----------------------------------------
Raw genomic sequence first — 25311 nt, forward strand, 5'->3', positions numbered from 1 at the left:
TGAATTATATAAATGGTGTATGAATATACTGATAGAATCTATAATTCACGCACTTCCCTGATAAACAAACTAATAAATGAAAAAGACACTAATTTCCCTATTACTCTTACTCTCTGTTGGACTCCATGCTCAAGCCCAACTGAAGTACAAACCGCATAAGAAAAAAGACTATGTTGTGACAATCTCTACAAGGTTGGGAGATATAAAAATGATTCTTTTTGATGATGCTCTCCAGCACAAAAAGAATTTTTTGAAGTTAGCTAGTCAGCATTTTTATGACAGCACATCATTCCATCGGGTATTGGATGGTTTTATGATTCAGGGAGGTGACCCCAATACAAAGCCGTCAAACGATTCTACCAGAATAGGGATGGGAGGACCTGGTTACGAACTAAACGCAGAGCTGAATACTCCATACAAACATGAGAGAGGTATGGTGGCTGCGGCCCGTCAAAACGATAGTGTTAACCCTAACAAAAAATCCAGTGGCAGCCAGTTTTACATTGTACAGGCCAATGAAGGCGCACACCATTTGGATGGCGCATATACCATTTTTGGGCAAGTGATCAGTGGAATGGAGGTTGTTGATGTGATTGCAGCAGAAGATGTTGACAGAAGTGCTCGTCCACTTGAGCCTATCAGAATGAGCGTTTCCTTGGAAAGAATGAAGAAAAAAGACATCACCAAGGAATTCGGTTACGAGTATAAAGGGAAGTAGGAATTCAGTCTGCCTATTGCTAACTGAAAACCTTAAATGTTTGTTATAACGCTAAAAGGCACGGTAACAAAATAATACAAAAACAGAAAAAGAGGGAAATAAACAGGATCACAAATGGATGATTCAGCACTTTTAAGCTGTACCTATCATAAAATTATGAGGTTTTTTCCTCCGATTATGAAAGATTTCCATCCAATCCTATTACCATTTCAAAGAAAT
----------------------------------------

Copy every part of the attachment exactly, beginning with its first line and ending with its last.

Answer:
Raw genomic sequence first — 25311 nt, forward strand, 5'->3', positions numbered from 1 at the left:
TGAATTATATAAATGGTGTATGAATATACTGATAGAATCTATAATTCACGCACTTCCCTGATAAACAAACTAATAAATGAAAAAGACACTAATTTCCCTATTACTCTTACTCTCTGTTGGACTCCATGCTCAAGCCCAACTGAAGTACAAACCGCATAAGAAAAAAGACTATGTTGTGACAATCTCTACAAGGTTGGGAGATATAAAAATGATTCTTTTTGATGATGCTCTCCAGCACAAAAAGAATTTTTTGAAGTTAGCTAGTCAGCATTTTTATGACAGCACATCATTCCATCGGGTATTGGATGGTTTTATGATTCAGGGAGGTGACCCCAATACAAAGCCGTCAAACGATTCTACCAGAATAGGGATGGGAGGACCTGGTTACGAACTAAACGCAGAGCTGAATACTCCATACAAACATGAGAGAGGTATGGTGGCTGCGGCCCGTCAAAACGATAGTGTTAACCCTAACAAAAAATCCAGTGGCAGCCAGTTTTACATTGTACAGGCCAATGAAGGCGCACACCATTTGGATGGCGCATATACCATTTTTGGGCAAGTGATCAGTGGAATGGAGGTTGTTGATGTGATTGCAGCAGAAGATGTTGACAGAAGTGCTCGTCCACTTGAGCCTATCAGAATGAGCGTTTCCTTGGAAAGAATGAAGAAAAAAGACATCACCAAGGAATTCGGTTACGAGTATAAAGGGAAGTAGGAATTCAGTCTGCCTATTGCTAACTGAAAACCTTAAATGTTTGTTATAACGCTAAAAGGCACGGTAACAAAATAATACAAAAACAGAAAAAGAGGGAAATAAACAGGATCACAAATGGATGATTCAGCACTTTTAAGCTGTACCTATCATAAAATTATGAGGTTTTTTCCTCCGATTATGAAAGATTTCCATCCAATCCTATTACCATTTCAAAGAAAT